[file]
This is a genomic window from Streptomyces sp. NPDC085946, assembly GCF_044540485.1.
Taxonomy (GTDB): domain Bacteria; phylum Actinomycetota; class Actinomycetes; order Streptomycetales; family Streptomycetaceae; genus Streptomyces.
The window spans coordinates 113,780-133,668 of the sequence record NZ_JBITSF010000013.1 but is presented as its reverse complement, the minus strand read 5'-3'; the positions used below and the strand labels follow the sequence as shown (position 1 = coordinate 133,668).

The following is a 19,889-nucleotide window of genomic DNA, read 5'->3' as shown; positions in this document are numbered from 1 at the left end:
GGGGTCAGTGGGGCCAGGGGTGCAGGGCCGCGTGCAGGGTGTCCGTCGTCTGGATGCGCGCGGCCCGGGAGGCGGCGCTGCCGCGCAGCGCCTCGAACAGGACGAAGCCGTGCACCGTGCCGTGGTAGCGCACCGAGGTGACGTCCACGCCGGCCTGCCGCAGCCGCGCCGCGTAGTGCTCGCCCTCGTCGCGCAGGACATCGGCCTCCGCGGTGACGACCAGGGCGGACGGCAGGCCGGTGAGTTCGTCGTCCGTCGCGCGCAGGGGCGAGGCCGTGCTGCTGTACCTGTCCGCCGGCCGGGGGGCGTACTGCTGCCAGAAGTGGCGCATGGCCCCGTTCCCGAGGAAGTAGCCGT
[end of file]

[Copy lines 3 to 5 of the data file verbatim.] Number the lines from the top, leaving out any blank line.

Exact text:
The window spans coordinates 113,780-133,668 of the sequence record NZ_JBITSF010000013.1 but is presented as its reverse complement, the minus strand read 5'-3'; the positions used below and the strand labels follow the sequence as shown (position 1 = coordinate 133,668).

The following is a 19,889-nucleotide window of genomic DNA, read 5'->3' as shown; positions in this document are numbered from 1 at the left end:
GGGGTCAGTGGGGCCAGGGGTGCAGGGCCGCGTGCAGGGTGTCCGTCGTCTGGATGCGCGCGGCCCGGGAGGCGGCGCTGCCGCGCAGCGCCTCGAACAGGACGAAGCCGTGCACCGTGCCGTGGTAGCGCACCGAGGTGACGTCCACGCCGGCCTGCCGCAGCCGCGCCGCGTAGTGCTCGCCCTCGTCGCGCAGGACATCGGCCTCCGCGGTGACGACCAGGGCGGACGGCAGGCCGGTGAGTTCGTCGTCCGTCGCGCGCAGGGGCGAGGCCGTGCTGCTGTACCTGTCCGCCGGCCGGGGGGCGTACTGCTGCCAGAAGTGGCGCATGGCCCCGTTCCCGAGGAAGTAGCCGT